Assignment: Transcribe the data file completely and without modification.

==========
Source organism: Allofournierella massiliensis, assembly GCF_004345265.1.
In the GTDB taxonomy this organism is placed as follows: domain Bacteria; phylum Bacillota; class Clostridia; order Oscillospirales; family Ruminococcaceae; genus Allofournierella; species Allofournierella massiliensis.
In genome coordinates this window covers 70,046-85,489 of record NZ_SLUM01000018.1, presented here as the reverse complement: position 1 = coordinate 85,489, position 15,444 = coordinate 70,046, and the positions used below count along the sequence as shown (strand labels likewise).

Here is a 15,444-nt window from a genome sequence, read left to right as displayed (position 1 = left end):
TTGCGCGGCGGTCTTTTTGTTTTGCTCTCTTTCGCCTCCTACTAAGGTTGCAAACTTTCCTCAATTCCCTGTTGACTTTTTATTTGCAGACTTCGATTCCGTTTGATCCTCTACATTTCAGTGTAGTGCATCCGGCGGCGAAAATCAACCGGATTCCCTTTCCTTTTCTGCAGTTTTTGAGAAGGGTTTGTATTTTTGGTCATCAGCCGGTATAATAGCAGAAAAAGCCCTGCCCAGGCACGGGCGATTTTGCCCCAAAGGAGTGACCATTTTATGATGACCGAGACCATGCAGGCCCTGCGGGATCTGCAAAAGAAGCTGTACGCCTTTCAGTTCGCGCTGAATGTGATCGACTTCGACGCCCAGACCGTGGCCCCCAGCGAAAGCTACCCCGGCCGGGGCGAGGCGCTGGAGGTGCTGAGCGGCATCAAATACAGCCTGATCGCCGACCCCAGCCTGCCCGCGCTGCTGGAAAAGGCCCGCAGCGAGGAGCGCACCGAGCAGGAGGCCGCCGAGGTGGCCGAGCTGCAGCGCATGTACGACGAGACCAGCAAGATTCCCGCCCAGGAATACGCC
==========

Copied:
Source organism: Allofournierella massiliensis, assembly GCF_004345265.1.
In the GTDB taxonomy this organism is placed as follows: domain Bacteria; phylum Bacillota; class Clostridia; order Oscillospirales; family Ruminococcaceae; genus Allofournierella; species Allofournierella massiliensis.
In genome coordinates this window covers 70,046-85,489 of record NZ_SLUM01000018.1, presented here as the reverse complement: position 1 = coordinate 85,489, position 15,444 = coordinate 70,046, and the positions used below count along the sequence as shown (strand labels likewise).

Here is a 15,444-nt window from a genome sequence, read left to right as displayed (position 1 = left end):
TTGCGCGGCGGTCTTTTTGTTTTGCTCTCTTTCGCCTCCTACTAAGGTTGCAAACTTTCCTCAATTCCCTGTTGACTTTTTATTTGCAGACTTCGATTCCGTTTGATCCTCTACATTTCAGTGTAGTGCATCCGGCGGCGAAAATCAACCGGATTCCCTTTCCTTTTCTGCAGTTTTTGAGAAGGGTTTGTATTTTTGGTCATCAGCCGGTATAATAGCAGAAAAAGCCCTGCCCAGGCACGGGCGATTTTGCCCCAAAGGAGTGACCATTTTATGATGACCGAGACCATGCAGGCCCTGCGGGATCTGCAAAAGAAGCTGTACGCCTTTCAGTTCGCGCTGAATGTGATCGACTTCGACGCCCAGACCGTGGCCCCCAGCGAAAGCTACCCCGGCCGGGGCGAGGCGCTGGAGGTGCTGAGCGGCATCAAATACAGCCTGATCGCCGACCCCAGCCTGCCCGCGCTGCTGGAAAAGGCCCGCAGCGAGGAGCGCACCGAGCAGGAGGCCGCCGAGGTGGCCGAGCTGCAGCGCATGTACGACGAGACCAGCAAGATTCCCGCCCAGGAATACGCC